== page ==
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Commentary

. . . Then Again, There's Plenty for a Mayor to Do

March 25, 2001|RAPHAEL J. SONENSHEIN | Raphael J. Sonenshein, a political scientist at Cal State Fullerton, served as a consultant to the Pasadena Charter Reform Task Force on School District Governance

While the Los Angeles mayoral candidates have been talking about education, the conventional wisdom is that whoever is mayor really can't do a thing about our schools.

The conventional wisdom is wrong: The city government actually has plenty of authority over the schools.

Urban school systems are usually governed by a small universe of school boards, school bureaucracies and teacher unions. Frustrated, voters have turned to mayors and city councils to hold failing schools accountable. As a result, city governments across the nation have become more involved in school governance. In Boston, Chicago, Oakland and even as close as Pasadena, city governments have taken the lead in school reform.

While former Mayor Tom Bradley sidestepped the bitterly divisive debate over school busing, he also took the first steps toward greater involvement. He allocated Community Redevelopment Agency funding for an ambitious and successful after-school program. He quietly helped the schools raise money, in one case by putting a school board member together with a financier and future mayor--Richard Riordan--to obtain a big donation for classroom computers.

Mayor Riordan has gone much further by creating an organized group to pursue education reform and by endorsing and financing reform candidates in school board elections.

Before Riordan, the most realistic way to win a school board seat was by getting the endorsement of the teachers' union; now there is an alternative make-or-break endorsement. Riordan deserves considerable credit for forcing open a hitherto closed system of school board politics.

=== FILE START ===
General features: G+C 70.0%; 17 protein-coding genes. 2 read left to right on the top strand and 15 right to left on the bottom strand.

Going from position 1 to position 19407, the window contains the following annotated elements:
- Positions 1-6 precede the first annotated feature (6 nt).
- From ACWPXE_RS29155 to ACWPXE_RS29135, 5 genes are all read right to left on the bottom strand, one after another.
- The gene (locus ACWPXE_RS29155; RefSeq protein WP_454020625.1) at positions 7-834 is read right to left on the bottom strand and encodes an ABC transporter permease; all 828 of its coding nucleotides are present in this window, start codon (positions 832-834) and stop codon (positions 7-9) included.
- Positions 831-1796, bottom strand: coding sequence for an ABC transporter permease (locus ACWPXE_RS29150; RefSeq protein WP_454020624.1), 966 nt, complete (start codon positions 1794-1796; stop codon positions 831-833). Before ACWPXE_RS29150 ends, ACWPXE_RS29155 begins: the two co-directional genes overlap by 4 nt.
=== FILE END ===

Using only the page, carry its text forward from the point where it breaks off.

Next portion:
But something more durable and comprehensive than dueling campaign organizations is needed. The most effective boards of education have members whose independence from political organizations allows a single-minded focus on what's best for education. When victory depends on winning an endorsement of one of the two main combatants, the chances of such independence are diminished, and polarized school politics are inevitable.

There is another way. A publicly accountable process of school reform should be undertaken, and the City Charter gives the city government the authority to do it. While state law and the charter vest the operation of the schools in the Board of Education, the charter determines the structure of how the district is governed. The City Charter determines whether the school board is elected or appointed; the board's size; whether there will be term limits for board members; whether members will be elected by district or at large; and whether board members will be compensated at a level greater than that set by state law.

All voters in the Los Angeles Unified School District are entitled to vote on any charter changes involving the schools. In fact, the current method of electing school board members by district was established by a charter amendment passed by LAUSD voters in 1978. In 1999, the two commissions that developed the new City Charter decided to retain the charter's authority over schools.

That decision preserved the city government's leverage in education. The next mayor can be a thoughtful voice, both challenging and empowering the school board to do the best, most independent job it can. The mayor can investigate how the district is governed in the sunlight of public input and discussion. The city can look for ways to work more cooperatively with the school district, especially in the area of school construction. It may even be wise to institutionalize the relationship and dilute electoral wars by authorizing the mayor to appoint additional board members from a list supplied by a blue-ribbon citizen's commission.

Mayoral involvement in the schools can open up an array of alternative reforms beyond simply breaking up the school district or piecemeal policy changes. Breakup may well emerge as the way to go, but a breakup without an exploration of what works and what doesn't may only create a series of smaller, dysfunctional districts.

In any case, a thoughtful, tough educational agenda can help the next mayor show that city government can respond effectively to the problems the voters want addressed. In the long run, that is the best antidote to secession.

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